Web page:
Salmonella Septic Arthritis of the Knee in a Child
Copyright: © 2014 Yadav R. This is an open-access article distributed under the terms of the Creative Commons Attribution License, which permits unrestricted use, distribution, and reproduction in any medium, provided the original author and source are credited.
Infection with Salmonella spp can result in a variety of presentations such as enteric fever, septicemia, gastroenteritis, and septic arthritis. The common organisms seen in septic arthritis are Staphylococcus aureus and Streptococci which accounts for about 67% and 20% respectively [1-3]. Salmonella spp however is less commonly seen in septic arthritis  and it is usually associated with immunosuppression conditions and underlying chronic debilitating diseases such as malignancy, hemoglobinopathy, diabetes mellitus, and HIV . We report a case of septic arthritis in a healthy child caused by Salmonella spp in a hospital. A Similar incidence of Salmonella spp arthritis is reported in Africa [5-8].
A 1 year 3 months old boy was referred to the tertiary hospital from a private medical centre with a low grade fever (38 0C) and unable to walk. There was no history of preceding trauma, no prior surgery, and no history of traveling recently. His immunizations status was normal and he had no prior illness. On admission, his temperature was 38 0C and his right knee was swollen and tender. Systemic examination was found to be normal and there was no concurrent infection of other sites. Initial X-ray and ultrasound of both knees showed no remarkable changes. Blood investigations showed increased in the white blood cells (7.4 x 109 L) and raised C-reactive protein (33 mg/L). He was initially treated with Cloxacillin and Gentamicin in the private medical centre for seven days. Since there was no response to the treatment he was referred to our tertiary hospital for further investigations of the septic arthritis. On admission to the hospital he was noted to have had six to ten episodes of diarrhoea with no associated vomiting. His fever persisted and he was treated symptomatically with an intravenous drip for the diarrhea after admission. The Widal test was negative and the white blood counts increased to (10.15 – 22.43 x 109 L) and C-reactive protein increased to (58.54 mg/L).
The swelling of the right knee increased and he developed a fixed flexion deformity and he refused to bear weight. A repeat ultrasound was done and it showed a right suprapatellar haematoma with an intramuscular component possibly underlying the infection. Arthrotomy washout of the right knee was done under aseptic technique and 40 mL of straw coloured bloodstained fluid was removed. The synovial fluid was slightly turbid with few pus cells and a cell count of 250cells/mm3. Cultures of the synovial tissue yielded Salmonella spp susceptible to Cefuroxime. The blood, stool and urine cultures did not reveal any growth and his full blood picture did not reveal a sickle cell disease. The patients' symptoms improved following surgical drainage. He was given intravenous Cefuroxime for 7 days. Upon discharge, he was prescribed oral Cefuroxime to complete a 6-week course of therapy. He tolerated the therapy and C-reactive protein declined to 13.5 mg/L. He is currently under regular follow up and being reviewed for any permanent sequelae.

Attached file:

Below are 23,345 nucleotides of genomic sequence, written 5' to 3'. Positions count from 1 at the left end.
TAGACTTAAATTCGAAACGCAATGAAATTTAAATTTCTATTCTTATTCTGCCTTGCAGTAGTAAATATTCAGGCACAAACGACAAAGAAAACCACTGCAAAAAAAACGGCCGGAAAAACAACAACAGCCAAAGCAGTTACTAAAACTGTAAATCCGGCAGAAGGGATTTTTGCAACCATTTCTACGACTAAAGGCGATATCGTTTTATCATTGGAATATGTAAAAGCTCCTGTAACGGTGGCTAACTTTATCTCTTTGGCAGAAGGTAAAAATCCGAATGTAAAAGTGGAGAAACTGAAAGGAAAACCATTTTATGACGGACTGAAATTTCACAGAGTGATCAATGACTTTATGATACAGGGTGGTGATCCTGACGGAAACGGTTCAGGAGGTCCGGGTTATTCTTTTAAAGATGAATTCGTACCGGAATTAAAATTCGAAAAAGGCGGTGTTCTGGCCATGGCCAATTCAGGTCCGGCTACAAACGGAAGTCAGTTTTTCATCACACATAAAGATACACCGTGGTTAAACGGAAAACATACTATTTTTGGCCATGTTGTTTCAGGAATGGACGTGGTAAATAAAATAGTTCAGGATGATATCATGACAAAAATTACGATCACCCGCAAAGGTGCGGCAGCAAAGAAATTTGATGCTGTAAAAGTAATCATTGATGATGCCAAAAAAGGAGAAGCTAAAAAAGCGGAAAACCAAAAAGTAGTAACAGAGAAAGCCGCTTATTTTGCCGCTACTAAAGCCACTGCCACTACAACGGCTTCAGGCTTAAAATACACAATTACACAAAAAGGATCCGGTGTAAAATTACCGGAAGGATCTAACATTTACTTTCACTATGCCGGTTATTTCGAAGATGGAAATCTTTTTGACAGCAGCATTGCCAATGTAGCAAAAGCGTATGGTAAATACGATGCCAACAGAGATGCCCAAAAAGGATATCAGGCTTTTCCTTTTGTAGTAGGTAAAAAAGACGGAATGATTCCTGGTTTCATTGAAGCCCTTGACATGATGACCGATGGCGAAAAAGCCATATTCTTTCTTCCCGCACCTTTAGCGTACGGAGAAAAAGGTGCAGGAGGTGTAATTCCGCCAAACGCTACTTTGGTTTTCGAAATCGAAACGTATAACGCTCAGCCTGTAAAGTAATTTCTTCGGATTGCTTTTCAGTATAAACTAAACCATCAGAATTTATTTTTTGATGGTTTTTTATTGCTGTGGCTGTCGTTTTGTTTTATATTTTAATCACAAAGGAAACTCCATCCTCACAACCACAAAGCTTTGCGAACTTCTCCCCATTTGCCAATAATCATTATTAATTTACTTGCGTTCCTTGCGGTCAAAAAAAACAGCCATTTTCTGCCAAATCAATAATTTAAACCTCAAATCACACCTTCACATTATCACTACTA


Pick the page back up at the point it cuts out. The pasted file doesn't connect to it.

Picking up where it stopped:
The Salmonella groups of bacteria are gram negative bacilli that can affect both humans and animals. The most common species is Salmonella typhi and it is seen in developing countries, and fever is the most common manifestation. It is well known that the infection can spread through the blood stream in any organ with or without suppuration. These infections at metastatic sites usually occur in patients with pre-existing disease such as haemoglobinopathies especially sickle cell disease [9-11].
Septic arthritis of the knee caused by Salmonella spp is rare in children . Salmonella organisms are known to metastasize to other sites causing more than just gastroenteritis and enteric fever, but very few cases have been reported so far [6,7]. In most reported cases, Salmonella septic arthritis is either associated with immunodeficiency or related to endemic area of Salmonella infection . However our patient had no significant illness since birth, nor was he immunocompromised and there was no concurrent infections at other sites that could have attributed to the metastatic infection. Although an organism specific antibiotic in sufficient dosage, decompression of the joint abscess is regarded as the main therapy in many cases we had to do arthrotomy because there was little improvement in symptomatic treatment. It is well known, however that arthrotomy or arthroscopy with lavage is still unresolved .